Home / News / India /  India to raise safety standards of key infra

New Delhi: India has started upgrading standards for critical infrastructure to bolster their lifespan and resilience to disasters, as the country aims to ramp up spending on capital assets by 37.4% in 2023-24 to 10 trillion.

The revisions are required by the changing nature of climate change-induced natural disasters and a review of seismic risks to assets vital to the economy, officials said. Earthquakes, like the ones in Turkey last month, can batter the country, with 59% of its landmass being vulnerable to high seismic activity.

The Bureau of Indian Standards (BIS) is revamping an array of design norms and quality benchmarks, from oil pipelines to steel and concrete buildings, a move that will span all sectors of Asia’s third largest economy, several officials said.

The standards agency has given the task of R&D for the revamp to some of the country’s top technology institutions. This week, commerce and consumer affairs minister Piyush Goyal reviewed BIS’s key projects that include new benchmarks for a wide range of goods and services, asking officials to ramp up market surveillance.

Seeking to create jobs and investments, India has added more than 60,000km of national highways to link major industrial hubs, while doubling capacity at ports and adding nearly 100 GW of power capacity in the past five years.

One of the first tasks at hand is an updated “probabilistic seismic hazard map" of the country based on which new codes will apply and work on which is being done at IIT Madras. Assets such as pipelines, the arteries that supply industry with everything from water to oil, will have new design codes for higher resistance to earthquakes, a project being handled by IIT Bhubaneshwar, said Chitra Gupta, senior BIS scientist.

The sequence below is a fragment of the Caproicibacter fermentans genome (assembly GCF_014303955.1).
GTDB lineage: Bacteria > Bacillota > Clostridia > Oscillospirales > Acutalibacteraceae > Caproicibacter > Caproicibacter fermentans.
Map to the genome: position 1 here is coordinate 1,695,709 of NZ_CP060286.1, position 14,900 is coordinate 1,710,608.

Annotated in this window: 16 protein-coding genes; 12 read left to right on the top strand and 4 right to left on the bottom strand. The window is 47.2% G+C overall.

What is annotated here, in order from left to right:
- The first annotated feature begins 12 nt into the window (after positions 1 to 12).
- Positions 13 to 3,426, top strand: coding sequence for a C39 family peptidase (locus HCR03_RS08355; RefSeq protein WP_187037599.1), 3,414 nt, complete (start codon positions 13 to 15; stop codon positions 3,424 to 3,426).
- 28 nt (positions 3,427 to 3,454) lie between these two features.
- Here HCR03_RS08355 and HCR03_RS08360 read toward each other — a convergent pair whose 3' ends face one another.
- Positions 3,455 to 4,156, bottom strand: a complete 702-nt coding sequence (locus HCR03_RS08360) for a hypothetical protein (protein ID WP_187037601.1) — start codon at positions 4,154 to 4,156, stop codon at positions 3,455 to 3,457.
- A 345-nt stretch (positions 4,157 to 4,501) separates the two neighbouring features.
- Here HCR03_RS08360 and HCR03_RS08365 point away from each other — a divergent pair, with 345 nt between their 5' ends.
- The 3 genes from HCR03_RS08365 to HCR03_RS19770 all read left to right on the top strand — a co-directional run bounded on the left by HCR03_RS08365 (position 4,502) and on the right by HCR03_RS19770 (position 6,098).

Homes in hills and mountains will also have stricter codes, especially in the wake of the recent land sink in Uttarakhand’s Joshimath, which displaced thousands.

“New chairs for standardisations have been created in the Indian Institutes of Technology (IIT) in Guwahati and Gandhi Nagar and the National Institute of Technology, Calicut," said Nidhi Khare, additional secretary in the consumers affairs ministry.

Additional chairs are being created in IIT Bombay, IIT Delhi and IIT Karagpur, besides one at the Birla Institute Of Technology and Science, Pilani. All these positions will especially focus on revamping infrastructure standards.

R&D work for two sets of design codes for steel and concrete buildings are being prepared by IIT Roorkee and IIT Madras, while IIT BHU has been tasked with benchmarks to assess vulnerability of physical infrastructure, such as ports, to wind loads, or cyclone resistance capability.

“There are various technical groups that work to create standards through scientific processes, discussions and consensus before they are notified. Their implementation is spread across various ministries," said HJS Pasricha, deputy director general of BIS.

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